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31 Tips For Driving In The UK

Driving in a different country for the first time can be daunting, but with the right tips, driving in the UK will be less intimidating.

Several itineraries I suggest on this website are best done with a car. A car is more flexible although you can get around most of the UK on public transport. 

As a Brit, most of my driving experience has been in the UK. However, after an epic 6-month, 22,000-mile road trip around the USA, I know a lot about the differences in driving between the US and the UK. 

So, here are all the crucial bits of information you need to know about driving in the UK as an American.

If you want to know even more about the rules of the road, get yourself a copy of the Highway Code – a compilation of all rules and guidelines that road users must follow in the UK.

Some of the most beautiful parts of the UK are hard to get to without a car

General Driving Rules

1. Drive On The Left

This is by far the most obvious difference – we drive on the left in the UK. You get used to this difference pretty quickly, especially as you will be on the right-hand side of the car.

It might be useful to put a sticky note somewhere that won’t obscure your field of vision to remind you – or if you have a passenger get them to keep an eye on your road position, especially after making a turn. 

2. Seatbelts

Wearing a seatbelt is a legal requirement, and police will stop you if they see you aren’t wearing one. The fine is up to £500, and as seatbelts significantly reduce the likelihood of serious injury or death in an accident, they are not inclined to accept excuses for not wearing one. 

3. Mobile Phone Usage

This is another one that police take seriously if they spot you with a phone or SatNav in your hand. This applies even if you are stopped at traffic lights or stopped in traffic. You must be safely parked before holding the device.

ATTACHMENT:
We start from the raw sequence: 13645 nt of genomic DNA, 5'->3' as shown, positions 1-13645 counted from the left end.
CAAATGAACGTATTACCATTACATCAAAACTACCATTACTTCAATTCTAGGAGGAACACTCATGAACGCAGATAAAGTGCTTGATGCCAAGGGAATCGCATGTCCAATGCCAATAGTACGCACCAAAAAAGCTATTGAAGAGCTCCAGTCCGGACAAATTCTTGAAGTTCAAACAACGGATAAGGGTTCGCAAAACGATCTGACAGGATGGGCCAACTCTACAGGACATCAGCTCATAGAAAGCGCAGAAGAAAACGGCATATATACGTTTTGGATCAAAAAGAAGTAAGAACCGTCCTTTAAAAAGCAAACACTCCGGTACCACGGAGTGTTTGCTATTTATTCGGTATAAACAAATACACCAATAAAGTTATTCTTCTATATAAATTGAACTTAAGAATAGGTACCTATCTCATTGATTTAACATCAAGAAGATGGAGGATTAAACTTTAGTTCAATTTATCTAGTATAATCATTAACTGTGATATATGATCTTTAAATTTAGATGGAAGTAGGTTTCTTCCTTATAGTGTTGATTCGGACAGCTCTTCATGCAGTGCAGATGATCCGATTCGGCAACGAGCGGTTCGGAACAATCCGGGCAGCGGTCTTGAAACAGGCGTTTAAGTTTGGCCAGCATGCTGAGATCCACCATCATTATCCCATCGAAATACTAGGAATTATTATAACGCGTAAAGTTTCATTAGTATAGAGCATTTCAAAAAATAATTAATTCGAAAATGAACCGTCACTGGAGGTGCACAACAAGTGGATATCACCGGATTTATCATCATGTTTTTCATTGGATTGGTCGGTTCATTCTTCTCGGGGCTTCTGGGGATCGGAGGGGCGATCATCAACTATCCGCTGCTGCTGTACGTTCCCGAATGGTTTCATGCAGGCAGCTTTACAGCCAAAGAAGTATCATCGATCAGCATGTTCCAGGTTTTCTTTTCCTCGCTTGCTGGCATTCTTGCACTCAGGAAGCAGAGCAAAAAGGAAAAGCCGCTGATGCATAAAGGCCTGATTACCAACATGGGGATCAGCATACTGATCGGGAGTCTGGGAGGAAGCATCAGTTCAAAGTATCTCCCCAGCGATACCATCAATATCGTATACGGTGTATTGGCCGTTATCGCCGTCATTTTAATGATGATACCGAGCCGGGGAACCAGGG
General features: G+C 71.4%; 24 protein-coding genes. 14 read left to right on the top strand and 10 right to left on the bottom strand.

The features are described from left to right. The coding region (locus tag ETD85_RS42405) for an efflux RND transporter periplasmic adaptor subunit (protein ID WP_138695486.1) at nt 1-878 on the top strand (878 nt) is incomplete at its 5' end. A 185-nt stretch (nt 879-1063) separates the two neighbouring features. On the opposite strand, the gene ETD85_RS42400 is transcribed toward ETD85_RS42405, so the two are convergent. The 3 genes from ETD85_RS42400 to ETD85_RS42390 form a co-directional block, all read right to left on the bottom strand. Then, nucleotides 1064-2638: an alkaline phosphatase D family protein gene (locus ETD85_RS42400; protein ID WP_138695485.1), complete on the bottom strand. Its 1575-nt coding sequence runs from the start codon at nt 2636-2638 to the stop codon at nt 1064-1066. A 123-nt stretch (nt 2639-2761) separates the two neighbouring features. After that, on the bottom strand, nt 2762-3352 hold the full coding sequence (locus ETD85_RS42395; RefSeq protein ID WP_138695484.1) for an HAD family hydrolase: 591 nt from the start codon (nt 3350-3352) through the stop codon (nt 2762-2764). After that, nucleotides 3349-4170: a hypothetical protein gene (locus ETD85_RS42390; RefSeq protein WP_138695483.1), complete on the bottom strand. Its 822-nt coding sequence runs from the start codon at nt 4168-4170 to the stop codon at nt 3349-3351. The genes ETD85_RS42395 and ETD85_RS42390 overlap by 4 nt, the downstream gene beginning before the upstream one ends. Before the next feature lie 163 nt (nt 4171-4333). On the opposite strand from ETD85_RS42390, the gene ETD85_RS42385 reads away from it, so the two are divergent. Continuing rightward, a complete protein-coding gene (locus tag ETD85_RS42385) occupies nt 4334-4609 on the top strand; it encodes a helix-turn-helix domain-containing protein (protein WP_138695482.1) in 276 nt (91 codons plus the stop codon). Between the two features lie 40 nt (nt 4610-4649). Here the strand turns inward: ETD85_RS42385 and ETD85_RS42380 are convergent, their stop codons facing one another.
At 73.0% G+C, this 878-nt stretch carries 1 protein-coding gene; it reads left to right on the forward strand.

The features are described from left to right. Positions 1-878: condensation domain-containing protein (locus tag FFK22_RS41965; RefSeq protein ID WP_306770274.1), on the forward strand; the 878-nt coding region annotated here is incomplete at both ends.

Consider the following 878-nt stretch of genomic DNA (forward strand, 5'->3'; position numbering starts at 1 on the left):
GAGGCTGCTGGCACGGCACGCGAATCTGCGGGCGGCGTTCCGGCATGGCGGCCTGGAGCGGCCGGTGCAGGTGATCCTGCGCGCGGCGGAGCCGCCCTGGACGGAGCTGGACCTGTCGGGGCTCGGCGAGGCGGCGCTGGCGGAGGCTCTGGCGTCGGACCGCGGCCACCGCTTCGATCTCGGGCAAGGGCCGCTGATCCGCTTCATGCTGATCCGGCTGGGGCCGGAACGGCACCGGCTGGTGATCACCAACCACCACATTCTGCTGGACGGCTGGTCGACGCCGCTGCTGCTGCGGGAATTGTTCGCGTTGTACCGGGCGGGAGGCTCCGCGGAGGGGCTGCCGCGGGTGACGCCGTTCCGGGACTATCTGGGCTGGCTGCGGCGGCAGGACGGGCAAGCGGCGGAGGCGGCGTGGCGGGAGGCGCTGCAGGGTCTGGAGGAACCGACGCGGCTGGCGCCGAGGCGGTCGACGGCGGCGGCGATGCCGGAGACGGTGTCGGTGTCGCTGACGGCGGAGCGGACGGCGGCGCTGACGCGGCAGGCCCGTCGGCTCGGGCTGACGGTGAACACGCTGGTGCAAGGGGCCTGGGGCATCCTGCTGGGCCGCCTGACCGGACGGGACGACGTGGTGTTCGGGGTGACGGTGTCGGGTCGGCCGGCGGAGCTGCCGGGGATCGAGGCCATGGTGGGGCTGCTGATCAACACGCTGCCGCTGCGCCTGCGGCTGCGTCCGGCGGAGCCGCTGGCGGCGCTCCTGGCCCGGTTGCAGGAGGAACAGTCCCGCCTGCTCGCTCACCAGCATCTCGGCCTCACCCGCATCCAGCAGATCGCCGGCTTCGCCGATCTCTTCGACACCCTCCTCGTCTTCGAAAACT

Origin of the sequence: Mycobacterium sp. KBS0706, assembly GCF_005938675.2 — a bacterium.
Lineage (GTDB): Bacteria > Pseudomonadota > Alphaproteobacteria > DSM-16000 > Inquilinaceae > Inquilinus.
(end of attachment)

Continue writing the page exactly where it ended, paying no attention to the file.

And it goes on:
The only exception is if you are calling an emergency number and cannot safely stop the car. 

This offence carries both a fine and penalty points on your licence. Although penalty points may seem minor as a visitor to the UK, the DVLA (the body that issues driving licences in the UK) can create a record for you with those points noted. If you gain more points in future you may not be allowed to drive in the UK.  

You can use hands-free devices, but if you are putting in directions you must enter them before starting to drive. 

P.S. In this article, I’ve included photos taken in my car. My car has an inbuilt camera so I wasn’t using a phone to do this. Just to be clear!

4. Alcohol Limits

It should go without saying that drinking under the influence of alcohol or drugs is a terrible idea, and if you intend to drive you shouldn’t drink any alcohol.

In the UK the police don’t generally do field sobriety tests – they go straight to a breathalyser and you are likely to lose the ability to drive in the UK if you fail. You are not allowed to refuse to submit to a breath test – you will be arrested if you try. 

The limits in the UK are measured by micrograms per 100 millilitres of breath, and the limit is 35 in England, Wales and Northern Ireland, and 22 in Scotland. 

5. Roundabouts

Roundabouts are very common in the UK. It’s not unusual for me to have days when I use more roundabouts in one day than I did in 6 months in the US. 

You can get everything from mini-roundabouts to 4-lane roundabouts, so it’s difficult to explain it all here. This Youtube video is the most comprehensive guide I have seen, so watch it before driving in the UK if you aren’t used to roundabouts.